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'We are the table': Meet the history-making women controlling the most powerful levers of U.S. government

From left, Collins, Murray, DeLauro and Granger are seen at an interview with CNN on Capitol Hill in Washington, DC, on Thursday. (Carol Guzy for CNN) From left, Collins, Murray, DeLauro and Granger are seen at an interview with CNN on Capitol Hill in Washington, DC, on Thursday. (Carol Guzy for CNN)
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When Susan Collins first arrived in the Senate in 1997, a male colleague approached her about committee assignments and assumed that the Maine Republican would want to serve on education and child care panels.

"I said, 'Yes, those are really important,'" Collins recalled. Then she told her colleague: "And I want to be on the Armed Services Committee."

It was seen as a bold ask at a time when there were only a handful of women serving in Congress, and they didn't even have their own bathroom yet, let alone coveted committee seats or powerful gavels. But more than 25 years later, Collins -- along with Democratic Sen. Patty Murray of Washington state, Republican Rep. Kay Granger of Texas and Democratic Rep. Rosa DeLauro of Connecticut -- will hold the top spots on the Senate and House Appropriations committees, an influential crew on Capitol Hill commonly known as the "Four Corners."

That, combined with Shalanda Young heading up the Office of Management and Budget, means women will hold the purse strings in Washington for the first time in history. The powerful spending panels in Congress oversee an annual federal budget of roughly $1.7 trillion and are responsible for crafting policies that affect nearly every corner of American life.

"People would say, 'We have to give you a seat at the table.' Hell, we are the table," said DeLauro. "It's four of us here -- five with Shalanda Young -- who are controlling, really, the most powerful levers of government."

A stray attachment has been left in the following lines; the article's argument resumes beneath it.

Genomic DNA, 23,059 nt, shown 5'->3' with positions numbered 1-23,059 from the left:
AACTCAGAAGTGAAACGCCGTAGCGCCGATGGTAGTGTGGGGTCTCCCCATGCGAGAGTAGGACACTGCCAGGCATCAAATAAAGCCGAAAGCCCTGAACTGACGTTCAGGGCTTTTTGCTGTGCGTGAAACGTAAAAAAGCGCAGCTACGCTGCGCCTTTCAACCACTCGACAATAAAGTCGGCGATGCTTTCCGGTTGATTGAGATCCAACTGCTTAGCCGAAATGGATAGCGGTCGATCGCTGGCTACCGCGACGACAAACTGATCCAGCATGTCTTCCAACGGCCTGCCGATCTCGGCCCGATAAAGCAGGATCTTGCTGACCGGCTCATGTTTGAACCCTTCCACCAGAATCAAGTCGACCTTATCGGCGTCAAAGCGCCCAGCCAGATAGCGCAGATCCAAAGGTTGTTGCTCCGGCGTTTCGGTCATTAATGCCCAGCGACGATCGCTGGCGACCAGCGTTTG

And with deadlines to fund the government and raise the nation's borrowing limit looming later this year, it will be up to these four women to pull the country back from the brink of fiscal calamity -- no easy task in a divided and hyper-polarized government, and with razor-thin majorities in both chambers.

"There's going to be hurdles thrown at us every single day, and we all recognize that. There's going to be people who try and keep us from being successful every single day," Murray said. "I have no doubt this is going to be one of the hardest things I've ever done since I've been here. What I feel good about is I have great partners on both sides of the Capitol and both sides of our caucuses."

In an exclusive joint TV interview, the quartet sat down with CNN to candidly discuss how they plan to approach their work, the pressure to prove women can do the job just as effectively -- if not better -- than their male counterparts, and why they think it's taken so long to crack the "boy's club" in Washington.

"It is a very special time that we're working together," said Granger, who was the first Republican woman to represent Texas in the US House of Representatives and the first female mayor of Fort Worth. "We've all worked together on different things. But this is a difference. I think it's going to be very important for young women to see us do this."

Women are already following in their footsteps. A young female staffer to Granger went on to also become Fort Worth mayor. And before taking the reins at OMB, Young -- the first Black woman to lead the agency -- was a top aide on the House Appropriations Committee, involved in key funding negotiations and respected by members on both sides of the aisle.

 

From the beauty shop to the center of power

 

Granger, 80, made history in 2019 with then-Rep. Nita Lowey, a New York Democrat, when they both helmed the House Appropriations Committee. It was the first time a pair of women had led a congressional panel since 1977, when two female lawmakers oversaw the House Select Committee on the Beauty Shop, which supervised operations at the beauty salon in a House office building.